SFDA said that during the inspection and investigation operations, inspectors detected modifications of the data and the expiry dates of the product, which was repackaged in new containers.

The shrimp products, and packages and data labels were seized, in addition to another 500,000 labels bearing food data and cartons ready for packing.

As a result of the inspection, the authority closed the unlicensed warehouse and summoned those responsible for the facility to hear statements and complete the application of penalties and regulations against them.

According to food law and its executive regulations, the penalty for such violations can reach up to SR10 million ($2.6 million), in addition to a ban on the violator from practicing any food business for up to 180 days, as well as license suspensions and/or cancellations.

Violations of establishments under the supervision of the SFDA can be reported by calling the unified number (19999), or through its “Tameni” application available on the iOS and Android operating systems.

 

 


35,000 Saudi families benefit from Sakani housing scheme

Updated 29 July 2021

35,000 Saudi families benefit from Sakani housing scheme

  • Kingdom's Vision 2030 reform plan aims to raise the proportion of residential ownership to 70 percent

RIYADH: A total of 34,891 families benefited from subsidized mortgage loans through the Sakani self-construction program during the first half of this year.

Run by the Ministry of Municipal, Rural Affairs, and Housing and the Real Estate Development Fund (REDF), Sakani offers Saudis access to land and residential housing via financing solutions to help first-time homebuyers.

The Vision 2030 reform plan aims to raise the proportion of residential ownership in the Kingdom to 70 percent.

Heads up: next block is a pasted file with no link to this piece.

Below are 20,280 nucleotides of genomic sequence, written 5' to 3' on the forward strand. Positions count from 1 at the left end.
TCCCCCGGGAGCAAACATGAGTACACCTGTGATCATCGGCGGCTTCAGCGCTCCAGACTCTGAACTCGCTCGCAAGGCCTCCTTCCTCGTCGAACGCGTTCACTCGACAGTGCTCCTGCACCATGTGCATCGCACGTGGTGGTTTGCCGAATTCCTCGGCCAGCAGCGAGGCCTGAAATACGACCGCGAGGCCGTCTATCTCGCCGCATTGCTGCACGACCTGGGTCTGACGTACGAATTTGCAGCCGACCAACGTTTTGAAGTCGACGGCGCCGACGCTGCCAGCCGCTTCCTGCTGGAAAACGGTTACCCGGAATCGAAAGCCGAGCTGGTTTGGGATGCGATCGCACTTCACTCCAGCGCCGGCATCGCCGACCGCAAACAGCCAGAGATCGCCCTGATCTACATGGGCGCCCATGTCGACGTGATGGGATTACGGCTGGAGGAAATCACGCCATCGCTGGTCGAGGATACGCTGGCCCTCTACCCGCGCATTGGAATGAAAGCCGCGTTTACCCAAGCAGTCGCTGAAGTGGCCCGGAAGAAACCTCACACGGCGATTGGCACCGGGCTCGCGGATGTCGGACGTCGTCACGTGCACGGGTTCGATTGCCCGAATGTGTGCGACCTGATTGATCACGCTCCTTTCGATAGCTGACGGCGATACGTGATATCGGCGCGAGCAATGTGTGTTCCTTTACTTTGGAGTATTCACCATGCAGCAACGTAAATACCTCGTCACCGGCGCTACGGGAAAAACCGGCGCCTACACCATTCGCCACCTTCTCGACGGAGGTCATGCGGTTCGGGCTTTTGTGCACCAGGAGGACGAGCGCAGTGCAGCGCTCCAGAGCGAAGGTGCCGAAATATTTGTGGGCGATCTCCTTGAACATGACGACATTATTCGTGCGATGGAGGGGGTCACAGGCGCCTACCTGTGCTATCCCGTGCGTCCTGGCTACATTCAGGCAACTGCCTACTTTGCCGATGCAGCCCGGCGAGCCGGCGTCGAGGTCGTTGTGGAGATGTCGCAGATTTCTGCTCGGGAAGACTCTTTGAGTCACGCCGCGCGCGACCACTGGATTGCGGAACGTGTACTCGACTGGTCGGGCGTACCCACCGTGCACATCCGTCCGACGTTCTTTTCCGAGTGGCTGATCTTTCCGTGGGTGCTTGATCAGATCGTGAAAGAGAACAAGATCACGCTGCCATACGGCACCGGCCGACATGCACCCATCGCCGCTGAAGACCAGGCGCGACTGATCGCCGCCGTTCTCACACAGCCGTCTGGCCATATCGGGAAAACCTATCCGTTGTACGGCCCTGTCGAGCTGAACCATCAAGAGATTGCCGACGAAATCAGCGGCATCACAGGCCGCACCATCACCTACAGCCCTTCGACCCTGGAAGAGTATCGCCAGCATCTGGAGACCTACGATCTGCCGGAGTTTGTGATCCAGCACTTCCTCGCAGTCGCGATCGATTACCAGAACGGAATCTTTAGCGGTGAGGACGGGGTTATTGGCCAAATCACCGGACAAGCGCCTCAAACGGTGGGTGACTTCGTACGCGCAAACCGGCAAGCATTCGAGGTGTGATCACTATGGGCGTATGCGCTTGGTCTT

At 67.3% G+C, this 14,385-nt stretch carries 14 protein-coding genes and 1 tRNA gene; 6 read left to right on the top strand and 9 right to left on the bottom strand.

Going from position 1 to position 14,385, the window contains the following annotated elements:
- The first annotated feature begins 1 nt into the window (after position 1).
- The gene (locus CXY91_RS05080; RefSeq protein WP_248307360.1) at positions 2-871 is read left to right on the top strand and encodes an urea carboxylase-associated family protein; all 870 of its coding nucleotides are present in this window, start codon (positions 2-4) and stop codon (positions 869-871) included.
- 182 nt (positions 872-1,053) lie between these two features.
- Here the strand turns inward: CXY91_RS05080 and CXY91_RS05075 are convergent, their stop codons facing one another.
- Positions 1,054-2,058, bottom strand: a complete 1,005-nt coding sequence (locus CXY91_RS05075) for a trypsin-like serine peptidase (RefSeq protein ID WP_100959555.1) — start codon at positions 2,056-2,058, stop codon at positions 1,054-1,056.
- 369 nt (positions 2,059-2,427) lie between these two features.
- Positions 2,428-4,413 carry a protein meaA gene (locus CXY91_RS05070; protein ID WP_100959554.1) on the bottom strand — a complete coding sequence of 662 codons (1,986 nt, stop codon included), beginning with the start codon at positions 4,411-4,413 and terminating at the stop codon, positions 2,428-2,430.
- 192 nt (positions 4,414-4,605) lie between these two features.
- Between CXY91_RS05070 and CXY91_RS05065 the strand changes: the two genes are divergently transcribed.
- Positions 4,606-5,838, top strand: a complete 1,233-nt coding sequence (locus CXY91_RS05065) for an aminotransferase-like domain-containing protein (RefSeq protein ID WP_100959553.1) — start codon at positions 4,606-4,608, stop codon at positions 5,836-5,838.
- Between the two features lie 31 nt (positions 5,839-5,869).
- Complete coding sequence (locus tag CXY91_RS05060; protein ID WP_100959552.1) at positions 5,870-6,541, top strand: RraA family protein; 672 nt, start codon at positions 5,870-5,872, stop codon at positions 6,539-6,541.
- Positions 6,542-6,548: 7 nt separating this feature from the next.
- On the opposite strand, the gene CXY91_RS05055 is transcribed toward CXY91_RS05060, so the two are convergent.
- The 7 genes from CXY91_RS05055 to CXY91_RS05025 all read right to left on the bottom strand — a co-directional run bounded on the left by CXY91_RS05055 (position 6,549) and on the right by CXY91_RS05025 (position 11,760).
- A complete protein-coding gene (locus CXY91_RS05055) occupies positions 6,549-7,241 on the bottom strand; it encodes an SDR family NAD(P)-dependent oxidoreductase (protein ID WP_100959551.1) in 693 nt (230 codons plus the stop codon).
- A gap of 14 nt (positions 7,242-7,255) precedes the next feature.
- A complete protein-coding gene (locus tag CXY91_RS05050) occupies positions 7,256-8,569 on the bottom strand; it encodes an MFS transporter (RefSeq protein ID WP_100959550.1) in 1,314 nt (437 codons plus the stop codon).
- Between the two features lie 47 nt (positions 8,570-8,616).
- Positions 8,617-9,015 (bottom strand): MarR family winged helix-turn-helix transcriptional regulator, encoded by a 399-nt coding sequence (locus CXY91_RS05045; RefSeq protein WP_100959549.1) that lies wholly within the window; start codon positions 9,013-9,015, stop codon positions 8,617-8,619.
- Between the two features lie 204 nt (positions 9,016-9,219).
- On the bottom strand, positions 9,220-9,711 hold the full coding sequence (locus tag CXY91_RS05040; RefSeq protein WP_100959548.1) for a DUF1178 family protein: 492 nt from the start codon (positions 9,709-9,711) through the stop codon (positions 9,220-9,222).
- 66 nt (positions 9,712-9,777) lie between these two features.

Sakani provided various residential products and financial solutions for 111,568 families in the first six months of the year, including 87,896 families that have already moved into new homes and its website and app are designed to simplify and speed up the purchasing process for readymade, off-plan, self-construction, and land products.

To qualify for a subsidized loan for self-construction, applicants must be entitled to residential support, own a residential land plot and have a valid building permit, have a fixed income, and must not have previously claimed housing support. Details are available at https://sakani.housing.sa/product/SC.

The scheme also provides an engineering design service with a range of high-quality, competitively priced options in partnership with experienced engineering offices. More than 36 distinctive and modern self-construction designs are available along with an approved contractor service.

The REDF offers more than 43 e-services for citizens as well as a real-estate adviser app and its online team provides around-the-clock support for those seeking subsidized funding.

Beneficiaries can call 199088 or contact the REDF on social media for information on housing and financial solutions, programs, and initiatives.


Saudi aviation authority issues update for citizens’ travel procedures abroad